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Greenpeace Calls BS After Trump Cites 'Paid Lobbyist' Masquerading as Co-Founder to Peddle Climate Denial
By Jake Johnson
President Donald Trump took to Twitter on Tuesday morning to boost "Greenpeace co-founder" Patrick Moore's claim on "Fox & Friends" that the climate crisis is "not only fake news, it's fake science."
But as Greenpeace USA quickly noted in response to the president's tweet, Patrick Moore is a "paid lobbyist" for major polluting industries — and he's not even a co-founder of Greenpeace.
"Patrick Moore was not a co-founder of Greenpeace. He does not represent Greenpeace," the group wrote on Twitter. "He is a paid lobbyist, not an independent source. His statements about [Rep. Alexandria Ocasio-Cortez] and the Green New Deal have nothing to do with our positions."
During his "Fox & Friends" appearance, Moore — who became president of Greenpeace Canada in 1977 and left in 1986 — called the Green New Deal "a silly plan" and said climate change is "not dangerous."
"Yes, of course climate change is real, it's been happening since the beginning of time, but it's not dangerous and it's not made by people," Moore said. "Climate change is a perfectly natural phenomenon."
While Greenpeace has been and remains a key backer of the Green New Deal, a detailed backgrounder on the group's website explains how "Moore often misrepresents himself in the media as an environmental 'expert' or even an 'environmentalist,' while offering anti-environmental opinions on a wide range of issues and taking a distinctly anti-environmental stance."
"He also exploits long-gone ties with Greenpeace to sell himself as a speaker and pro-corporate spokesperson, usually taking positions that Greenpeace opposes," the group notes. "Moore has been a paid spokesman for a variety of polluting industries for more than 30 years, including the timber, mining, chemical and the aquaculture industries... Mr. Moore has now worked for polluters for far longer than he ever worked for Greenpeace."
Reposted with permission from our media associate Common Dreams.
EcoWatch Daily Newsletter
By Tara Lohan
When armed militants with a grudge against the federal government seized the Malheur National Wildlife Refuge in rural Oregon back in the winter of 2016, I remember avoiding the news coverage. Part of me wanted to know what was happening, but each report I read — as the occupation stretched from days to weeks and the destruction grew — made me so angry it was hard to keep reading.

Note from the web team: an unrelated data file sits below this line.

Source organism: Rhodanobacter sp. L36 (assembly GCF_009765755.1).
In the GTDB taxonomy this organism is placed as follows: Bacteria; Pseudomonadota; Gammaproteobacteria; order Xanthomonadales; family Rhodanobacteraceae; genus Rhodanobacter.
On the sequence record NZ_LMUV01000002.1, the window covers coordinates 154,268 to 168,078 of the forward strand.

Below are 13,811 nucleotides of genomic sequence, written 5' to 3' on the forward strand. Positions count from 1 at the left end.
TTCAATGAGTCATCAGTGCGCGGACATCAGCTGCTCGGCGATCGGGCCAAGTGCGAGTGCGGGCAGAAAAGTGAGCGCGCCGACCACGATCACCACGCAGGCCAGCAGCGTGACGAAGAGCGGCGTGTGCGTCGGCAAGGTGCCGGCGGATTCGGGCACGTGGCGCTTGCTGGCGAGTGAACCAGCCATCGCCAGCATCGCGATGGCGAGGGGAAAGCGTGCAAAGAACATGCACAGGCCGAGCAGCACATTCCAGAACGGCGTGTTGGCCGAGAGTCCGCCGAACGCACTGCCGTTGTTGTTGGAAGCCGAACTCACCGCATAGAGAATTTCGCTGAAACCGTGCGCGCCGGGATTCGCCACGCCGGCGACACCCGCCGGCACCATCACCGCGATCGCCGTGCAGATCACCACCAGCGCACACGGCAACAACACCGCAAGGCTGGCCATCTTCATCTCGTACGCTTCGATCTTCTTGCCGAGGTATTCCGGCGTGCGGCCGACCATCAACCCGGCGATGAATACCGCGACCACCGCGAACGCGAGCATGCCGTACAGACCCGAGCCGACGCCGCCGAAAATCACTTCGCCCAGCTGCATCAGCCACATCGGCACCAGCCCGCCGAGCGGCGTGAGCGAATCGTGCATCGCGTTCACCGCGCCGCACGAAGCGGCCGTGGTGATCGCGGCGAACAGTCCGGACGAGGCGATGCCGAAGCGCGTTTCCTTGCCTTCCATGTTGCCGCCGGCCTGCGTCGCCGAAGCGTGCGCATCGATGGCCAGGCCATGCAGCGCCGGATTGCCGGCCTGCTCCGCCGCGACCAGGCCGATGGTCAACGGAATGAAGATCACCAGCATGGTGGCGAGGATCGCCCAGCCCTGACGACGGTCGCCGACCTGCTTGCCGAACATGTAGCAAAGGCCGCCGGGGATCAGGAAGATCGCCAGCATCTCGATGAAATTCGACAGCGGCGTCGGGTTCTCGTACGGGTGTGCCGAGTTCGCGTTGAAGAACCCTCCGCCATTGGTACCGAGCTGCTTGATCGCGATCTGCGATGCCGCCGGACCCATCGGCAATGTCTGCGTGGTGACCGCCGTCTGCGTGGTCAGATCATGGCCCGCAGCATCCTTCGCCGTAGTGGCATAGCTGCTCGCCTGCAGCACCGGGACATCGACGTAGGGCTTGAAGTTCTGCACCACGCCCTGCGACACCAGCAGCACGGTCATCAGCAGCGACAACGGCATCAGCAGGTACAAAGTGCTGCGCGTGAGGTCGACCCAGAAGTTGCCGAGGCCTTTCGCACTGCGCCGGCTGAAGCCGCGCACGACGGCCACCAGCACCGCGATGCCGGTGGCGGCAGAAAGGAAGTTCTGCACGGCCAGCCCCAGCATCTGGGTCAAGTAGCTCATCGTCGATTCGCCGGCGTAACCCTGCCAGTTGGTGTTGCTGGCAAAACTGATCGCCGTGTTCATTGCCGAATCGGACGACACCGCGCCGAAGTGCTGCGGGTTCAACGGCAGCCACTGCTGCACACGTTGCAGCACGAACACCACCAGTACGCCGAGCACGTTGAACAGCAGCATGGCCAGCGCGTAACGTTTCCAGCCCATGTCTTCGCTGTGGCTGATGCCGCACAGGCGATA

A searing heat wave has begun to spread across Europe, with Germany, France and Belgium experiencing extreme temperatures that are set to continue in the coming days.
In the 1980s, a Greenlandic subsistence hunter shot and killed a whale with bizarre features unlike any he had ever seen before. He knew something was unique about it, so he left its abnormally large skull on top of his toolshed where it rested until a visiting professor happened upon it a few years later.
A UN expert painted a bleak picture Tuesday of how the climate crisis could impact global inequality and human rights, leading to a "climate apartheid" in which the rich pay to flee the consequences while the rest are left behind.
Millions of solar panels clustered together to form an island could convert carbon dioxide in seawater into methanol, which can fuel airplanes and trucks, according to new research from Norway and Switzerland and published in the Proceedings of the National Academy of Sciences journal, PNAS, as NBC News reported. The floating islands could drastically reduce greenhouse gas emissions and dependence on fossil fuels.
More than 40 percent of insects could go extinct globally in the next few decades. So why did the U.S. Environmental Protection Agency (EPA) last week OK the 'emergency' use of the bee-killing pesticide sulfoxaflor on 13.9 million acres?
EcoWatch teamed up with Center for Biological Diversity via EcoWatch Live on Facebook to find out why. Environmental Health Director and Senior Attorney Lori Ann Burd explained how there is a loophole in the The Federal Insecticide, Fungicide, and Rodenticide Act under section 18, "that allows for entities and states to request emergency exemptions to spraying pesticides where they otherwise wouldn't be allowed to spray."